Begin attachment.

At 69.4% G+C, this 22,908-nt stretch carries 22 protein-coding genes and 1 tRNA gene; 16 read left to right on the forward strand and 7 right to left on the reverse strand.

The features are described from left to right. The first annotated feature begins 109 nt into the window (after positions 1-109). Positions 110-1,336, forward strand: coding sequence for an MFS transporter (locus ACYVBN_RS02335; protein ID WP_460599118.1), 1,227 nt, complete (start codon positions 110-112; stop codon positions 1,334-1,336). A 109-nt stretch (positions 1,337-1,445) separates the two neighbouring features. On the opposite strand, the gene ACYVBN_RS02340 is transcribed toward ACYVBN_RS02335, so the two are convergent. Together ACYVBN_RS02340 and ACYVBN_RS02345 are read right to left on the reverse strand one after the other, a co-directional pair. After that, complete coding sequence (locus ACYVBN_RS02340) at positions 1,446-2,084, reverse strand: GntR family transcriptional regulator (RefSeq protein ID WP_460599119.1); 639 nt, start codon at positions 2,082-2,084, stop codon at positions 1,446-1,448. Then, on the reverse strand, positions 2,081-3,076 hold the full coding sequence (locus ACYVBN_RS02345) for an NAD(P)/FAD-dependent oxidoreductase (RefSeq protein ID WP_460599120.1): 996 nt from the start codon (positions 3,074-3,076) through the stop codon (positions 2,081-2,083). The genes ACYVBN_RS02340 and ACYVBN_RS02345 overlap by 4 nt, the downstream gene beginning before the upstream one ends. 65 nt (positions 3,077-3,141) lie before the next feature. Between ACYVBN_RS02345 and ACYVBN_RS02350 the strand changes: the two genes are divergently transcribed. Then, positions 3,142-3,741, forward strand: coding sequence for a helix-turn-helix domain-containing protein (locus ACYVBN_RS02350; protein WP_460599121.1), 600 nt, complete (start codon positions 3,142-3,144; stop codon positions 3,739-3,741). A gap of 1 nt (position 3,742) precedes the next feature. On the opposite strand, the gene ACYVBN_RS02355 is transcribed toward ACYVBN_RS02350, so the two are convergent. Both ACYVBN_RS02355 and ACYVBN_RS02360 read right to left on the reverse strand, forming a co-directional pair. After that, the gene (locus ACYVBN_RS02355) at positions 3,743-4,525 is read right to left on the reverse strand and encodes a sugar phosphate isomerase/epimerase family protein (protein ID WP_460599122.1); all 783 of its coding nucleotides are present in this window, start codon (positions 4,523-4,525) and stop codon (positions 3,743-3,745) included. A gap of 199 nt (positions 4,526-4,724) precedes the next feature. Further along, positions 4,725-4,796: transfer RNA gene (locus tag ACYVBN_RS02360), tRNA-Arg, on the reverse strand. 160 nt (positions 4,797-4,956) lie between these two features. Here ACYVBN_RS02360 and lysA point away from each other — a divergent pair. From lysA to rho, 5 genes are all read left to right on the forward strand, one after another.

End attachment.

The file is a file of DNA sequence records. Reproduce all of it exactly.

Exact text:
At 69.4% G+C, this 22,908-nt stretch carries 22 protein-coding genes and 1 tRNA gene; 16 read left to right on the forward strand and 7 right to left on the reverse strand.

The features are described from left to right. The first annotated feature begins 109 nt into the window (after positions 1-109). Positions 110-1,336, forward strand: coding sequence for an MFS transporter (locus ACYVBN_RS02335; protein ID WP_460599118.1), 1,227 nt, complete (start codon positions 110-112; stop codon positions 1,334-1,336). A 109-nt stretch (positions 1,337-1,445) separates the two neighbouring features. On the opposite strand, the gene ACYVBN_RS02340 is transcribed toward ACYVBN_RS02335, so the two are convergent. Together ACYVBN_RS02340 and ACYVBN_RS02345 are read right to left on the reverse strand one after the other, a co-directional pair. After that, complete coding sequence (locus ACYVBN_RS02340) at positions 1,446-2,084, reverse strand: GntR family transcriptional regulator (RefSeq protein ID WP_460599119.1); 639 nt, start codon at positions 2,082-2,084, stop codon at positions 1,446-1,448. Then, on the reverse strand, positions 2,081-3,076 hold the full coding sequence (locus ACYVBN_RS02345) for an NAD(P)/FAD-dependent oxidoreductase (RefSeq protein ID WP_460599120.1): 996 nt from the start codon (positions 3,074-3,076) through the stop codon (positions 2,081-2,083). The genes ACYVBN_RS02340 and ACYVBN_RS02345 overlap by 4 nt, the downstream gene beginning before the upstream one ends. 65 nt (positions 3,077-3,141) lie before the next feature. Between ACYVBN_RS02345 and ACYVBN_RS02350 the strand changes: the two genes are divergently transcribed. Then, positions 3,142-3,741, forward strand: coding sequence for a helix-turn-helix domain-containing protein (locus ACYVBN_RS02350; protein WP_460599121.1), 600 nt, complete (start codon positions 3,142-3,144; stop codon positions 3,739-3,741). A gap of 1 nt (position 3,742) precedes the next feature. On the opposite strand, the gene ACYVBN_RS02355 is transcribed toward ACYVBN_RS02350, so the two are convergent. Both ACYVBN_RS02355 and ACYVBN_RS02360 read right to left on the reverse strand, forming a co-directional pair. After that, the gene (locus ACYVBN_RS02355) at positions 3,743-4,525 is read right to left on the reverse strand and encodes a sugar phosphate isomerase/epimerase family protein (protein ID WP_460599122.1); all 783 of its coding nucleotides are present in this window, start codon (positions 4,523-4,525) and stop codon (positions 3,743-3,745) included. A gap of 199 nt (positions 4,526-4,724) precedes the next feature. Further along, positions 4,725-4,796: transfer RNA gene (locus tag ACYVBN_RS02360), tRNA-Arg, on the reverse strand. 160 nt (positions 4,797-4,956) lie between these two features. Here ACYVBN_RS02360 and lysA point away from each other — a divergent pair. From lysA to rho, 5 genes are all read left to right on the forward strand, one after another.